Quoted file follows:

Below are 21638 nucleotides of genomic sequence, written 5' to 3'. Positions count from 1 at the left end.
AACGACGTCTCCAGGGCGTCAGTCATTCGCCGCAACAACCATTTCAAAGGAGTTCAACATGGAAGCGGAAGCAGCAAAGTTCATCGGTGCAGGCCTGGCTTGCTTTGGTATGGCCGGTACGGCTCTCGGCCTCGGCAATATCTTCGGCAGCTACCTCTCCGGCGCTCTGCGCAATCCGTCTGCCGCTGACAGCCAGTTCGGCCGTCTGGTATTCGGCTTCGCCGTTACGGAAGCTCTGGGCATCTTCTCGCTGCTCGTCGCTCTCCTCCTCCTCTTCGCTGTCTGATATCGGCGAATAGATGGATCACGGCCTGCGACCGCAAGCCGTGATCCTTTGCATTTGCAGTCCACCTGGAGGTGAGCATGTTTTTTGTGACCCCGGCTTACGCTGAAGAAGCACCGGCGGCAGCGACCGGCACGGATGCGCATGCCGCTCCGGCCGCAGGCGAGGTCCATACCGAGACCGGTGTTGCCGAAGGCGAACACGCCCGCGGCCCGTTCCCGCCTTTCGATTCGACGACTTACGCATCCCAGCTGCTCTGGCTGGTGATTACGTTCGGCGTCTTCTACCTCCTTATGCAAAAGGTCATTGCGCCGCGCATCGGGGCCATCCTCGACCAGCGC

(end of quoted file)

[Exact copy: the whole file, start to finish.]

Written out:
Below are 21638 nucleotides of genomic sequence, written 5' to 3'. Positions count from 1 at the left end.
AACGACGTCTCCAGGGCGTCAGTCATTCGCCGCAACAACCATTTCAAAGGAGTTCAACATGGAAGCGGAAGCAGCAAAGTTCATCGGTGCAGGCCTGGCTTGCTTTGGTATGGCCGGTACGGCTCTCGGCCTCGGCAATATCTTCGGCAGCTACCTCTCCGGCGCTCTGCGCAATCCGTCTGCCGCTGACAGCCAGTTCGGCCGTCTGGTATTCGGCTTCGCCGTTACGGAAGCTCTGGGCATCTTCTCGCTGCTCGTCGCTCTCCTCCTCCTCTTCGCTGTCTGATATCGGCGAATAGATGGATCACGGCCTGCGACCGCAAGCCGTGATCCTTTGCATTTGCAGTCCACCTGGAGGTGAGCATGTTTTTTGTGACCCCGGCTTACGCTGAAGAAGCACCGGCGGCAGCGACCGGCACGGATGCGCATGCCGCTCCGGCCGCAGGCGAGGTCCATACCGAGACCGGTGTTGCCGAAGGCGAACACGCCCGCGGCCCGTTCCCGCCTTTCGATTCGACGACTTACGCATCCCAGCTGCTCTGGCTGGTGATTACGTTCGGCGTCTTCTACCTCCTTATGCAAAAGGTCATTGCGCCGCGCATCGGGGCCATCCTCGACCAGCGC